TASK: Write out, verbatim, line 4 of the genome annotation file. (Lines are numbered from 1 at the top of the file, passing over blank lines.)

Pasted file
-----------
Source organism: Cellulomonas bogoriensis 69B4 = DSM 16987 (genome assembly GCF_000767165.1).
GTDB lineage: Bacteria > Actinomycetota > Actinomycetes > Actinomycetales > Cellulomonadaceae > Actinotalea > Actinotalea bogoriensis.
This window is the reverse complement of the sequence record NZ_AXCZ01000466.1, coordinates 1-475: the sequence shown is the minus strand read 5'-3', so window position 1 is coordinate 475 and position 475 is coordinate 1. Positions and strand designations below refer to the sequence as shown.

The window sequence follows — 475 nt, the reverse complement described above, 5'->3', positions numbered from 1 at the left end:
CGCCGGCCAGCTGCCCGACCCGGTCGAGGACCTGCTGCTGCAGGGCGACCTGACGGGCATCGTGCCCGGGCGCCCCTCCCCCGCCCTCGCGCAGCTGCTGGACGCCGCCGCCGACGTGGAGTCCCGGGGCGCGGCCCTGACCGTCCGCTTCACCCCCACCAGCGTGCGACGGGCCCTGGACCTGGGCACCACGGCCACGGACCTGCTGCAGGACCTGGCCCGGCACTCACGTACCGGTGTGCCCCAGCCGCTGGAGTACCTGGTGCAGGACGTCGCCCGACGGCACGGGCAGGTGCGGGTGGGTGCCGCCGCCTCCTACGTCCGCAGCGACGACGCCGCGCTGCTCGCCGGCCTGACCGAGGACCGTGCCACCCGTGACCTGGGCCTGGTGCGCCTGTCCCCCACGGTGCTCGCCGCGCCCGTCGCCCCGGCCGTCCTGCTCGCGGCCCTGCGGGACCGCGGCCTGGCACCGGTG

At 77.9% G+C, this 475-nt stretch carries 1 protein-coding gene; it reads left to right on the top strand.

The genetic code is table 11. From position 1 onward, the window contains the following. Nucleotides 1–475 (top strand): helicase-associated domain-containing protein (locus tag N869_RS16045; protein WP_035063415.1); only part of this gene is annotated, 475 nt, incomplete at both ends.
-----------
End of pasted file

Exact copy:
The window sequence follows — 475 nt, the reverse complement described above, 5'->3', positions numbered from 1 at the left end: